The SG-2000 does not come with a fan, and is not capable of continuous full power.  SGC isn't perfectly clear on the point, but after discussions with SGC one develops the impression that the SG-2000 is capable of 50 watts continuous RMS output without a fan kit, and 100 watts continuous RMS output with the #51-81 fan kit.   If you have a SG-2000 radio, you will have to carefully reduce the modulation levels to avoid causing the radio to go into high-temp power reduction.

SailMail members have reported that the SG-2000 is susceptible to interference from strong out-of-band signals.  The means that SG-2000 users often have difficulty using their radio if another vessel in the anchorage is using a SSB, even on a different band.

The SG-2000 can be remote controlled and have its frequency set by the AirMail software, via an SCS PTC-II.

The SG-2000 sometimes causes problems with laptops and Pactor-modems because it radiates quite a bit of RFI on its 12 vdc powerline.  Review the application note on the SG-2000 that is part of this Primer for suggestions on how to solve this problem.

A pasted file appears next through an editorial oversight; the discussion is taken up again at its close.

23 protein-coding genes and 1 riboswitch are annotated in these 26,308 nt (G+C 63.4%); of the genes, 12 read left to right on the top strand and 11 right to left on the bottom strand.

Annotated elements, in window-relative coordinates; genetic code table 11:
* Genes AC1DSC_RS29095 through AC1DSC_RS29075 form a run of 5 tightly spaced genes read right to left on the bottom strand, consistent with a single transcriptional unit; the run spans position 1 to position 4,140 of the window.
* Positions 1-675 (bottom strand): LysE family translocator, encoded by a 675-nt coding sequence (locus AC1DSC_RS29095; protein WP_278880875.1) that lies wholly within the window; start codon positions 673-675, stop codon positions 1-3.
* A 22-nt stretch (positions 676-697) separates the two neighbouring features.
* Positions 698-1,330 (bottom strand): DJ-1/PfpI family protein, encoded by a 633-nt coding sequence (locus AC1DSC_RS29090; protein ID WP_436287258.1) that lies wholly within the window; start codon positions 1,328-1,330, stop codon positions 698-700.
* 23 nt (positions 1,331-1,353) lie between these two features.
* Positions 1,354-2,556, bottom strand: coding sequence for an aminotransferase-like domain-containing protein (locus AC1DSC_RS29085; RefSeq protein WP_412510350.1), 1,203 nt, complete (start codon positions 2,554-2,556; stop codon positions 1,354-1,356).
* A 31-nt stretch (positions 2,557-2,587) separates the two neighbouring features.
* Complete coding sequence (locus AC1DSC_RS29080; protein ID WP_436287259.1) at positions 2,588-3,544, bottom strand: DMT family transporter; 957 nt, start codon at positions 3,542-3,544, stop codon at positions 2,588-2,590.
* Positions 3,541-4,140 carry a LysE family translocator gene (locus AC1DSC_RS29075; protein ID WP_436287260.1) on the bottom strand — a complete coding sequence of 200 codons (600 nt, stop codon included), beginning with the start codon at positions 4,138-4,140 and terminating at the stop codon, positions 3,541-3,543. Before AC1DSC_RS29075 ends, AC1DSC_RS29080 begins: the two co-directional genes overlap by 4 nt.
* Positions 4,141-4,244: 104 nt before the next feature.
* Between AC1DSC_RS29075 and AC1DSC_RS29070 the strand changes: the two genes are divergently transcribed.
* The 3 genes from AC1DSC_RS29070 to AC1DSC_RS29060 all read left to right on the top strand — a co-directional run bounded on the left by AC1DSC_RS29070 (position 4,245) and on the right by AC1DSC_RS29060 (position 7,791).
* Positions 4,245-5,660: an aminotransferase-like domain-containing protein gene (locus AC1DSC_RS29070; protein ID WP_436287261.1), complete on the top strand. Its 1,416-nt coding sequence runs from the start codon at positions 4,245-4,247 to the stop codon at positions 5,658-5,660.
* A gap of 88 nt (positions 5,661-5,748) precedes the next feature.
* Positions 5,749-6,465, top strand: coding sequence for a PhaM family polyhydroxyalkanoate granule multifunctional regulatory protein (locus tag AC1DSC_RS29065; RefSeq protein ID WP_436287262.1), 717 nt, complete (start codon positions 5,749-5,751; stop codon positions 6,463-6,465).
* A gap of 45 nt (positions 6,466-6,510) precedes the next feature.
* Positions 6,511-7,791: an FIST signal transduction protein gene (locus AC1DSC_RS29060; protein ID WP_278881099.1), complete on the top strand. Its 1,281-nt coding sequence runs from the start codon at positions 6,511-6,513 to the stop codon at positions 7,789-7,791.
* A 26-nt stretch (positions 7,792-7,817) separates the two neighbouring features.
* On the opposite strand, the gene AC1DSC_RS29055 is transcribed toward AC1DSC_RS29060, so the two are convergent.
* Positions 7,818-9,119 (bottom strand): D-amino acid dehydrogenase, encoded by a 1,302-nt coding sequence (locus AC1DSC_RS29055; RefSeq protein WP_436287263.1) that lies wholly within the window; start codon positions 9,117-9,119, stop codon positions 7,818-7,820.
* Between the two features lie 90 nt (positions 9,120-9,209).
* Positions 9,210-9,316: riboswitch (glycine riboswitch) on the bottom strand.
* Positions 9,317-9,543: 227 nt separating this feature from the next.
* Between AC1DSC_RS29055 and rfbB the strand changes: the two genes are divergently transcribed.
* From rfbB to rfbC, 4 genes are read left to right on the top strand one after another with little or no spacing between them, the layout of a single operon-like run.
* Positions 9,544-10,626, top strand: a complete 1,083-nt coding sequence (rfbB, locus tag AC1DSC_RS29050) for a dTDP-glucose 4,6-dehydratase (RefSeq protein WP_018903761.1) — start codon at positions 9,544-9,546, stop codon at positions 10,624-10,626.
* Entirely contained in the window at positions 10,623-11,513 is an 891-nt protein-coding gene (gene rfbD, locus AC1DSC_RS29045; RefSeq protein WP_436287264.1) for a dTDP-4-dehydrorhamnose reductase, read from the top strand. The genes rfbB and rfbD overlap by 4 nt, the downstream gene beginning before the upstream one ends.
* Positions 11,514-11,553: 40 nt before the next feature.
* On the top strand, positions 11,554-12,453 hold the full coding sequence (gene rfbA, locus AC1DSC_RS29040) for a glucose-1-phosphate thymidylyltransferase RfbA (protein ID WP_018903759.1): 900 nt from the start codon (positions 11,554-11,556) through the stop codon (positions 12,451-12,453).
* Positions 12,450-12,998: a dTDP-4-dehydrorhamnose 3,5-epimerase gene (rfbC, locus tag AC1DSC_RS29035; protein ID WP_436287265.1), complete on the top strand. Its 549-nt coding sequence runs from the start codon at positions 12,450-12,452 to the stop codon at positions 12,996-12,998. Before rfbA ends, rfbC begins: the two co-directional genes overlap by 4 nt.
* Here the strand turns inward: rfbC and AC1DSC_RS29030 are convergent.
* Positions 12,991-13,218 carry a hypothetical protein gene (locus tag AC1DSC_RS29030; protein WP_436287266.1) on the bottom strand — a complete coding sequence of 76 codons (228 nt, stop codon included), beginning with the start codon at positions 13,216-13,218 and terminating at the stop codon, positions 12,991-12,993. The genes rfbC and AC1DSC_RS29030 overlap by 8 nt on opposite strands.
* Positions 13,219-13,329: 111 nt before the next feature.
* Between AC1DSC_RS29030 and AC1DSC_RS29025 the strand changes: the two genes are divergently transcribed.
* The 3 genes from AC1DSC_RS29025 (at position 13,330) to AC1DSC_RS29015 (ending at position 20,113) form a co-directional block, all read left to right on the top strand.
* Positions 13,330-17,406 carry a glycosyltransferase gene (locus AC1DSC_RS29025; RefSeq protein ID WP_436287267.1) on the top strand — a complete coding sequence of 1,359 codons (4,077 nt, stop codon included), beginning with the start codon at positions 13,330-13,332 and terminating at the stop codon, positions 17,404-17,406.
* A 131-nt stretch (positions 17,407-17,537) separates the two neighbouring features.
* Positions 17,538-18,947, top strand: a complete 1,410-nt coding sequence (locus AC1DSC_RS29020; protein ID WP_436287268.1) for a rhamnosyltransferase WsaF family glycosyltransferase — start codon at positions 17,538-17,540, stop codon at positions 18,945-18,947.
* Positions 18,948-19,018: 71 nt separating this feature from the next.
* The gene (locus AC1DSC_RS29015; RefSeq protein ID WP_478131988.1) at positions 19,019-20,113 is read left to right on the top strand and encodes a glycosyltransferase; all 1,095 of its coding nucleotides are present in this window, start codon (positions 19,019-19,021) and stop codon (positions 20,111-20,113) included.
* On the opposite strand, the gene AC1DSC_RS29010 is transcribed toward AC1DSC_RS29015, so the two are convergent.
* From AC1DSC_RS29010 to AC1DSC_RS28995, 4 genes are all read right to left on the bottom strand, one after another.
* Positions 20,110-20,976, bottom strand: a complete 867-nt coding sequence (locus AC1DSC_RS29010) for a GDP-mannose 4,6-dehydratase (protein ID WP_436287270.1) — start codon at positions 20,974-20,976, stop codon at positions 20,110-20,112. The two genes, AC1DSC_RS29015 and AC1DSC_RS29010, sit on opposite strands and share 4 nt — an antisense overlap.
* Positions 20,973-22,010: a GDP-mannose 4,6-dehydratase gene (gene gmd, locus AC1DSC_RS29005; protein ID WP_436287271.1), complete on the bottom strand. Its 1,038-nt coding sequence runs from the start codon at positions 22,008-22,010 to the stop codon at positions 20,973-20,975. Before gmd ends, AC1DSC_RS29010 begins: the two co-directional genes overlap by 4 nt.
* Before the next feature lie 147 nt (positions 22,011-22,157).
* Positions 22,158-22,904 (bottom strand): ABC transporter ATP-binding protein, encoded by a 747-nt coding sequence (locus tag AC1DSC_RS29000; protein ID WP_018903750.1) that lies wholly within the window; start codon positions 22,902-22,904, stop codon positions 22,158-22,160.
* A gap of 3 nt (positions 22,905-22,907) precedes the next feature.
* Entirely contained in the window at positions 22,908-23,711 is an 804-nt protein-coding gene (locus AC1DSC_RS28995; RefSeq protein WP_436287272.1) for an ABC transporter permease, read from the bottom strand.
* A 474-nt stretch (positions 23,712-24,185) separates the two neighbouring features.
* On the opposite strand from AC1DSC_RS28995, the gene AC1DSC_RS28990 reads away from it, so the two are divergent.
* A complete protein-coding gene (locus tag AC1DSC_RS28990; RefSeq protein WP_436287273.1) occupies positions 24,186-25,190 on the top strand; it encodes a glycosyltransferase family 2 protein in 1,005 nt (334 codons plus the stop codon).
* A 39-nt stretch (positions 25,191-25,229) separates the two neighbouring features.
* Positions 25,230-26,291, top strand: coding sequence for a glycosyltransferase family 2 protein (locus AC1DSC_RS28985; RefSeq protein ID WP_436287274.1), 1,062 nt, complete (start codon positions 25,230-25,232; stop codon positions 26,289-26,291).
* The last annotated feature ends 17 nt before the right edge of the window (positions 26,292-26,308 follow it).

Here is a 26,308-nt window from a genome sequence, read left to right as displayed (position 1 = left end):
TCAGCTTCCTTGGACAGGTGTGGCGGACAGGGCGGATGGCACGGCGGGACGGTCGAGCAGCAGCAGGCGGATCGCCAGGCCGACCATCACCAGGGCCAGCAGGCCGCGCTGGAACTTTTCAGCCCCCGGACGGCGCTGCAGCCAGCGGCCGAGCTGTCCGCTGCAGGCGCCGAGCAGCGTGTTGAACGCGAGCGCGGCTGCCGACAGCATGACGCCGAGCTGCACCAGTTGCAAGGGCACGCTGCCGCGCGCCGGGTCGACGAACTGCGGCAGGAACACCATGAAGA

We have only heard of two instances where members succeeded in making  Kenwood Marine radios work for digital service.  Most folks with Kenwood Marine radios have found it easier to replace the radio than to work through the problems.  The problems are rumored to be both slow (30ms) T/R timing and RF self-modulation.  The T/R timing problem is only evident if you are close to the SailMail station that you are trying to use.  If you get your Kenwood TKM-707 to work, it will only be capable of 50 watts continuous RMS.

There is an application note (linked to from the SailMail Primer) regarding the Kenwood TKM-707 that was written by a cruiser who has managed to make his Kenwood work, and who is happy with it.